August 25, 2011
By Melissa Marotta
I’ve spent most of medical school on a quest for “usefulness.” As a non-traditional student who had led a reasonably productive career in My Former Life before appreciating my calling to the study of medicine, there was a stark contrast between then and my early years of medical school, during which I was best at getting in the way, asking stupid questions, and feeling completely inadequate to ever one day contribute to people’s lives. This was until I found The Health Center, a rural federally qualified health center in Plainfield, Vermont. At The Health Center, under the guidance of dedicated mentors and teachers, I began my journey to rural family practice.
The Health Center is an amazing place. Started from scratch by a family doctor, it is now an interdisciplinary practice that provides primary care to more than 10,000 Vermonters, many of whom would not otherwise have access to care, and does so through the compassionate, collaborative work of family docs, physicians assistants, dentists, behaviorists, nurses, and more.
I had read about The Health Center before medical school, and I was tremendously inspired by the visionary way they met the needs of an underserved community. I decided that once I had the opportunity, I would seek them out, and spend all of my free time with them. So I did.
I spent hundreds of hours there during my pre-clinical years and several additional months later in my training, under the guidance of dedicated mentors and teachers. I accompanied them on home visits, getting to know patients and their families, spending time living in the community, and developing a deeper understanding of patients’ daily lives outside of the exam room. And last month, returning to The Health Center on a fourth-year elective, I had the opportunity to appreciate the rewards of continuity. Many of the patients I saw in clinic that month were folks I’ve met several times over the years: I remembered their families, their hobbies, their stories.
All of these experiences taught me the rewards of practicing medicine in a small, intimate community where I can understand so much more about the broader context of my future patients’ goals, values, and all of the other factors that underlay their healthcare decisions.
My most memorable moment, however, came on my last rotation there, when I was asked to see BL, a a 62 year old woman with refractory depression, anxiety, and a host of other chronic medical conditions whom I remembered meeting two years prior. BL had expressed interest in a project I’ll be conducting at The Health Center next month, a clinical trial using exercise heart rate monitors to provide cheap, portable biofeedback for anxiety reduction.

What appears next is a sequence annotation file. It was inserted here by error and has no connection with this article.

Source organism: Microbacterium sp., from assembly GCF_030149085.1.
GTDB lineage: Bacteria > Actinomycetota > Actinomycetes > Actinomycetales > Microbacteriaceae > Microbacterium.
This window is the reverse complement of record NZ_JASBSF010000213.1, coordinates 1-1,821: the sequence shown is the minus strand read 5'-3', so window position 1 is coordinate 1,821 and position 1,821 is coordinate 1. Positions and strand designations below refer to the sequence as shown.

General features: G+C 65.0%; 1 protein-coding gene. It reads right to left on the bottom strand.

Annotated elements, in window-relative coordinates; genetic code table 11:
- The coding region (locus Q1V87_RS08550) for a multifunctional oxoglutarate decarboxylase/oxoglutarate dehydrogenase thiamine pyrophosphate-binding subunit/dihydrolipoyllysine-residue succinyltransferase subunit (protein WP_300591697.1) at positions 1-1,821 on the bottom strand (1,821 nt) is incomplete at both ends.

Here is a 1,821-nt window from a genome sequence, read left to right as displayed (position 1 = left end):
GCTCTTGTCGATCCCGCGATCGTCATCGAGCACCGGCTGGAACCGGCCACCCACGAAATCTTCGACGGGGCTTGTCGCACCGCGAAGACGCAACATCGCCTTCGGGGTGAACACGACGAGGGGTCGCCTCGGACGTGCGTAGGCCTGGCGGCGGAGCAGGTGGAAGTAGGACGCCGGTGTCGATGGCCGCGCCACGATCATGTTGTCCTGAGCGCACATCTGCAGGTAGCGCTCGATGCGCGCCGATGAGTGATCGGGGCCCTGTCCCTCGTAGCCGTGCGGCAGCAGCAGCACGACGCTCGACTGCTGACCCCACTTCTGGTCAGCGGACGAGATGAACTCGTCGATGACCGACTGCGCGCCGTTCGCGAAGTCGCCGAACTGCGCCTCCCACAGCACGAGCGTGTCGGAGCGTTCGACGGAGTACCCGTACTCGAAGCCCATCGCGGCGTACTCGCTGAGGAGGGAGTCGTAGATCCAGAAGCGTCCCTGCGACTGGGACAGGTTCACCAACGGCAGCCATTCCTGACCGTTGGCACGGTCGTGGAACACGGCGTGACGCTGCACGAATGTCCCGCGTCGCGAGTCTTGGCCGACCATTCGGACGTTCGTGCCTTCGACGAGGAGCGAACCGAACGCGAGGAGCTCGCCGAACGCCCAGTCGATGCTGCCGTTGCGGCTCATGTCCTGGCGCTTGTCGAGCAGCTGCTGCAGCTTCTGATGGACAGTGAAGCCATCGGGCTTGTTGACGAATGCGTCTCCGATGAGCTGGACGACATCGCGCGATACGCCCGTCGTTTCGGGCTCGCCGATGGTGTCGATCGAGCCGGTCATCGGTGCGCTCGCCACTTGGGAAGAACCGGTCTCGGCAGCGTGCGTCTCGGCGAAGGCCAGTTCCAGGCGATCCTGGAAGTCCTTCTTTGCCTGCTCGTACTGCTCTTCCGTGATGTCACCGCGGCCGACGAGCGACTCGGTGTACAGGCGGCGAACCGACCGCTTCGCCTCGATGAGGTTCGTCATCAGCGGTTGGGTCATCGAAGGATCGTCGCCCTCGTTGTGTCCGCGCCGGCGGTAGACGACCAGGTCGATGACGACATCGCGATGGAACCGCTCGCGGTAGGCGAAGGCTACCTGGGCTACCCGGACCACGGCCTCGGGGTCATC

I remembered our previous meeting from two years ago vividly. Then a first-year medical student, I had the opportunity to spend 2 hours with BL to help her make sense of her 20+ medications and the difficulties she experienced managing them all. Timidly taking a seat across from her, I observed BL looking down at the floor, evading eye contact. She answered my questions with curt, single-word replies. She brooded and sighed, hunched over and staring at the 20 medication bottles sprawled before us on the desk.
I was humbled by how little I knew about anything likely to be relevant to improve her symptoms – but perhaps most importantly, I didn’t know anything about her life and how she saw the world. What was she scared of? What was important to her? Without that, I didn’t think I’d be able to help her – even with all the medical training in the world.
So I asked her. I talked with her about what it was like to wake up, move about, dress and eat and get about her day. I asked her what it was like to leave the house, to interact with her family, her doctors, the people at her church. What it was like to feel alone, discouraged – hopeless. It was an hour before I even brought up her medications (ah, the luxury of time for a first-year medical student!). Then, we went through each medicine one-by-one, as I attempted to empower her to appreciate herself as being in the driver’s seat, with complete control over the elements of her world. In the end, we worked together to develop her understanding of the role each medicine played in her life and some additional strategies she might take to enhance her self-efficacy.
That day, I also encouraged BL to “act opposite” her mood – to do something that she had once enjoyed years ago but hadn’t been able to bring herself to do now. For her, that was horseback riding. Promising that she would get back on her horse – literally – that day for the first time in 5 years, she took my hand and smiled. It was the first feeling of profound “usefulness” that I had ever experienced as a medical student.
It was that moment when I knew that I could and would never do anything else with my life.
Now two years later, here I was attempting to schedule her visits for my anxiety study. Sitting before me in a wide-brimmed straw hat, “I can’t come Thursdays, Melissa,” she explained. “I ride my horse on Thursdays.”
As a result of the hundreds of hours I spent at the Health Center during my training, I developed confidence – in my skills, in my goals, and in myself – and a sense of where I belonged in the world. And on my search for a way to make meaningful contributions to both individuals and to the community – that is, to be useful – I found family medicine.
The writer is a fourth-year medical student at the University of Vermont College of Medicine. She is currently applying to residency programs in family medicine.